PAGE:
I saw many mirages that day but this wasn’t one of them. It was so surreal that I had to make sure I took enough photos.

You probably remember this part:

“So the little prince tamed the fox. And when the hour of his departure drew near –

“Ah,” said the fox, “I shall cry.”

“It is your own fault,” said the little prince. “I never wished you any sort of harm; but you wanted me to tame you . . .”

“Yes, that is so,” said the fox.

“But now you are going to cry!” said the little prince.

“Yes, that is so,” said the fox.

“Then it has done you no good at all!”

“It has done me good,” said the fox, “because of the color of the wheat fields.”


It made so much sense in the desert – and it happened just as I was leaving Namib. In my previous post I mentioned that Namibia was a magical place.

One doesn’t go to the desert just like that. Most people prefer to go to Paris or Venice or a fly to a tropical island with white sand and turquoise water.

The desert is a special place where you are all by yourself and your inner demons; there you can set them free.

Have you ever felt the same way during some of your travels?

MY DOG SAVED ME FROM A MAN WHO TRIED TO ATTACK ME TODAY 

It happened today, on a beautiful and warm Sunday morning.

I have two big dogs, a Japanese Akita Inu called Yuki and a Golden Retriever puppy (7months old) called Neo.


So because they are big and strong dogs and I only weigh 50kg, I usually like to walk them separately.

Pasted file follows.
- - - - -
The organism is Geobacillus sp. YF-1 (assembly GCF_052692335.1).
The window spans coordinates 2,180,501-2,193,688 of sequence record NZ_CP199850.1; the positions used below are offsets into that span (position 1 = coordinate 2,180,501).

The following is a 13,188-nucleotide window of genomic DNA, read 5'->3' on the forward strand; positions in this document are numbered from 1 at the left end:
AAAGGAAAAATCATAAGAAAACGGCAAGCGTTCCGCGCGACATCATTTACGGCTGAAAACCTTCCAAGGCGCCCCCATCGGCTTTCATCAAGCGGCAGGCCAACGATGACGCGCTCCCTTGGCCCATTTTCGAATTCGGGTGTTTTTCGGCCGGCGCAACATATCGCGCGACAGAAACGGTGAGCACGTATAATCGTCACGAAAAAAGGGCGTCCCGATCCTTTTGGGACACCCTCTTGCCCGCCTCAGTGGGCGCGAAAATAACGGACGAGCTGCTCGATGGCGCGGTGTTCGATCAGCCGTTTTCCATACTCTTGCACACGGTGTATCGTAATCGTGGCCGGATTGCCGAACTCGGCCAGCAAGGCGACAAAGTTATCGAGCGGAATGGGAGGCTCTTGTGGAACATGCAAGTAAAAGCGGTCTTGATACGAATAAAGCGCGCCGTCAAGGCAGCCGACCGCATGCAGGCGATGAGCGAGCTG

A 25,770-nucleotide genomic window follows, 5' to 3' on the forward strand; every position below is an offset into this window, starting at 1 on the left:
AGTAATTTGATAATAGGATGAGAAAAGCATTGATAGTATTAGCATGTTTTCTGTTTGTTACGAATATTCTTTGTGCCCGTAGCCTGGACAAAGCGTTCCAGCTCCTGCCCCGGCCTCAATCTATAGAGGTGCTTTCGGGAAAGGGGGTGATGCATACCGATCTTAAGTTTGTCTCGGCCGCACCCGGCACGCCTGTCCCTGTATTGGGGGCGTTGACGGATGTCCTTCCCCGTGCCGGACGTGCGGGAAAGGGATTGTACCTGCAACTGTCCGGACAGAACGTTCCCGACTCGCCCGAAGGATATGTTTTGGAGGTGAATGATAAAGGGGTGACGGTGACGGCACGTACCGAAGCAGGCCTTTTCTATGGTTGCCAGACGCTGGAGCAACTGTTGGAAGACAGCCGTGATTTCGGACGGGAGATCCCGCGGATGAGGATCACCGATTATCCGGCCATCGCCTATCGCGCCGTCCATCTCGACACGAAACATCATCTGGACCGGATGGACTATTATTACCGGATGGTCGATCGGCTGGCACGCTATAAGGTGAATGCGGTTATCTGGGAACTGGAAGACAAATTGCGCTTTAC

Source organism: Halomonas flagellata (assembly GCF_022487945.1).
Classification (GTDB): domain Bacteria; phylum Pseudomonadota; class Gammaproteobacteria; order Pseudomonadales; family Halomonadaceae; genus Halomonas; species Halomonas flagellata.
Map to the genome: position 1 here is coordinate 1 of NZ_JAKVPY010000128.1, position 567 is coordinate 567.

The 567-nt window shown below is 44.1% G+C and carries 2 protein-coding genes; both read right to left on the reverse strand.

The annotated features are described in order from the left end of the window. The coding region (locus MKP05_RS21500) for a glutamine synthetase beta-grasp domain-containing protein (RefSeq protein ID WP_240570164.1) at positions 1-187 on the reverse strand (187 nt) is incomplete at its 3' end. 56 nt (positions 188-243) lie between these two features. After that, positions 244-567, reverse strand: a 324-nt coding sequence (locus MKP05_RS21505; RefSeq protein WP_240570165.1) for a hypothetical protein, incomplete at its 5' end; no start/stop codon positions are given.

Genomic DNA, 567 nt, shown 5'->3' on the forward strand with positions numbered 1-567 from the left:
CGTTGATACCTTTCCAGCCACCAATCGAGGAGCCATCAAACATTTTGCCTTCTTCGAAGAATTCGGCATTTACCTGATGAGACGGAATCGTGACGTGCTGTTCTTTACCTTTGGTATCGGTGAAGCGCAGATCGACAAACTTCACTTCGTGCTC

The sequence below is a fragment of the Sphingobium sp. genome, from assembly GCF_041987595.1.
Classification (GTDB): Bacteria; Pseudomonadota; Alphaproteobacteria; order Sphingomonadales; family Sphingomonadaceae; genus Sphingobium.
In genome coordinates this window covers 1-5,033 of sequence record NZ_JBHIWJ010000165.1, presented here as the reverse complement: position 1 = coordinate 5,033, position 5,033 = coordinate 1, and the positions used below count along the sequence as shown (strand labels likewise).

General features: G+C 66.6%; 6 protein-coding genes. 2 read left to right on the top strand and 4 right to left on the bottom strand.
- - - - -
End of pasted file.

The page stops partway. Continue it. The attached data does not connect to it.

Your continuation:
I went to the park with Neo and he played with two small dogs. As most Golden Retrievers, he is an extremely nice and friendly dog.

We were walking back home when I heard steps. 

Someone was walking behind me. I didn’t suspect anything as I knew that my neighborhood is one of the safest in the whole city and it was 11 o’clock in the morning. 

Neo felt that something wasn’t right, so he started barking and growling at the guy that was walking behind me. He said “hi” and they continued speaking in another language. I quickly said “hi” and tried to ignore him, I was just one street away from my house.

He wanted to steal my bag, so he told me to give it to him. I refused and he tried to attack me but my puppy stood in front of him and barked and growled. I shouted at him to go away and a neighbor heard me and Neo, so he came out. The idiot walked away as if nothing happened.

I’m sure he would have managed to attack me if my dog hadn’t protected me.

People think that Golden Retrievers are too nice to attack and but they would definitely protect their family. Of course he wouldn’t have attempted an attack if my Akita was also with us but Neo has a brave heart too.

Thank you Neo, my hero puppy ❤️❤️❤️